And there was so much to be found. In Washington, I came to love the concrete smells and many-bodied sounds of the city, the row houses and empanada stands, the known rituals of walking up and down the Metro escalators instead of standing on them. In Maine, I fell in love with snow, with waves crashing into rock, with the fierce independence of remote, roadless communities. In Alabama, I witnessed the 50th anniversary of the Montgomery Bus Boycott, honored Rosa Parks in the days after she died, and chronicled the brave and humbling stories of civil rights legends.

“Face it,” Jim said, raising his glass in my direction, “you are a tumbleweed.”

What I learned from tumbleweeds isn’t evident in old western movies: that the destination is less important than the distance traveled, than the arc and route of getting from there to here, what you pick up and what you let go of along the way. In that sense, we’re all tumbleweeds, dispersing our seeds and charting our courses.


 A lot of people have written about home—the joy of finding it, the desire to escape it, the pain of losing it. Maya Angelou describes the “ache of home” that “lives in all of us.” To Angelou, home is something to long toward, a mythical place where one might vulnerably, peacefully be oneself.

Wendell Berry describes home as an active state, as the primary lens through which we learn about, well, everything else. “The world cannot be discovered by a journey of miles, no matter how long,” he writes, “but only by a spiritual journey, a journey of one inch, very arduous and humbling and joyful, by which we arrive at the ground at our feet, and learn to be at home.” To understand the far-flung places, it seems we must first understand that which is right in front of us.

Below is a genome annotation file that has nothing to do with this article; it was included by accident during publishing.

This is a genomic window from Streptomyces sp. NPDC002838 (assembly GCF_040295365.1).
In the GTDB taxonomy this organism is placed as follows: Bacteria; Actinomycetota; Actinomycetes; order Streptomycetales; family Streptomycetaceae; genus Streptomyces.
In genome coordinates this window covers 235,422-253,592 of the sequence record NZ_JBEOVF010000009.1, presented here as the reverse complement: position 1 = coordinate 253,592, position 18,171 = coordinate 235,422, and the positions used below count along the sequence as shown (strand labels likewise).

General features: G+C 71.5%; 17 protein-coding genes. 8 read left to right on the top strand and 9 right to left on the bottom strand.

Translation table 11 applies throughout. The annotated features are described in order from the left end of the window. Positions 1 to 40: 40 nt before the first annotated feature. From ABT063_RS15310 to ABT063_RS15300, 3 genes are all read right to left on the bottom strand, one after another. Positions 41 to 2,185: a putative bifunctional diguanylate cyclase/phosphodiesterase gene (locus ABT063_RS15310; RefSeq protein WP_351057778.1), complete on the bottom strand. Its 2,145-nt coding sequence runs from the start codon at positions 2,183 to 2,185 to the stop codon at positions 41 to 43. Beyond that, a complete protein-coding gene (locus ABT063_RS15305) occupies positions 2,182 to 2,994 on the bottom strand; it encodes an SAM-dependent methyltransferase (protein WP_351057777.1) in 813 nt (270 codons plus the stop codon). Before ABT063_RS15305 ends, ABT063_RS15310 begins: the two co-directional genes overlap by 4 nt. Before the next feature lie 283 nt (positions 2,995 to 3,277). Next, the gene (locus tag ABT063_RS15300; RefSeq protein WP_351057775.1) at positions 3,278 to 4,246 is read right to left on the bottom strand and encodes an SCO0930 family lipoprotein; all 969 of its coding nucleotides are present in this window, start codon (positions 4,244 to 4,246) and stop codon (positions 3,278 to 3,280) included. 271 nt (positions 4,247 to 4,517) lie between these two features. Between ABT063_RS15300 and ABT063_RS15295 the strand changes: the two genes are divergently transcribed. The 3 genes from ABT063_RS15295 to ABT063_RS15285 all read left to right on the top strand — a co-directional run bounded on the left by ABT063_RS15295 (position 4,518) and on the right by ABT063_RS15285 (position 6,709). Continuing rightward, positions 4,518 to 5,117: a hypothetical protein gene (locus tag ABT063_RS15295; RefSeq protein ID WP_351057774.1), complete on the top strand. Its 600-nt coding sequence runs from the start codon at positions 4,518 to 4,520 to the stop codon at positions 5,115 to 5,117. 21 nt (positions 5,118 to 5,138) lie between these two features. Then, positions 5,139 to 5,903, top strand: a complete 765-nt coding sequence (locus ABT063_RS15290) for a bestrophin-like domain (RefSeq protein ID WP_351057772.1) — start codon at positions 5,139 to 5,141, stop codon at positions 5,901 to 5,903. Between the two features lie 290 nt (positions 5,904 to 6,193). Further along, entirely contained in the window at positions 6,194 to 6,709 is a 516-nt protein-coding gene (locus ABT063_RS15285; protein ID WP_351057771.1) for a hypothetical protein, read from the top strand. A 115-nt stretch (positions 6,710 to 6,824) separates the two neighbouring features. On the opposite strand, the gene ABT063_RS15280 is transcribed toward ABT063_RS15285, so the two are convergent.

And, in honor of the cowboy poets of my homeplace, Andy Wilkinson reassures the weary wanderer, “When you wonder where you’re going, where you’ve been, and where you are, remember that the Wise Men followed nothing but a star…. Without the map, the road is still the road”—though elsewhere he warns, “The road that takes you cannot take you back.”

Each time we step out into the world, we have to learn these lessons all over again, for ourselves.

In all the wandering, I never stopped to consider what might be lost. It is a big place, west Texas, so vast and windswept that you sometimes feel you’re the only living thing for miles. There is a stillness there that to outsiders may feel stifling but to me has always offered room to breathe; time slows down and you can consider things. Yet when you leave a place and don’t go back, it can grow hard to claim it as your own. And so, after a while, I began to feel anchorless—a citizen of the United States, if not a particular one.

The truth about tumbleweeds is that sometimes they come to rest. They catch in barbed wire fences, in the gnarled roots of mesquite trees, in the muddy banks of the Brazos. When they land in a wet place, their branches soak up the moisture, and they loosen. Sometimes they dissolve. Sometimes they end up in a field, a whole cluster of them, and get caught in the rows of soybeans or cotton and stay there.

Against a backdrop of uncertainty—what will happen to the economy? who will lead our state? who will lead our nation?—the notion of rooting down has developed an appealing shine. This is no longer a pit stop, a temporary pause while planning other journeys. We woke up one day and realized we were home.

So this is our experiment: What do we lose when we put down roots—and what do we discover? How can we gather and disperse while we remain stationary? I am not a mystic or a deeply spiritual person, but I do believe one can experience stillness in a way that is active and inspired by a sense of seeking. Though we have decided to plant ourselves in this place, we still crane our necks to take in the horizon, the way the sun sets over the neighbor’s trees, the sound of urban wilderness at early morning light. There is an adventure and a purpose in this rooted place, and it’s our job now to find it.

originally published in ON LOST & FOUND, Spring 2012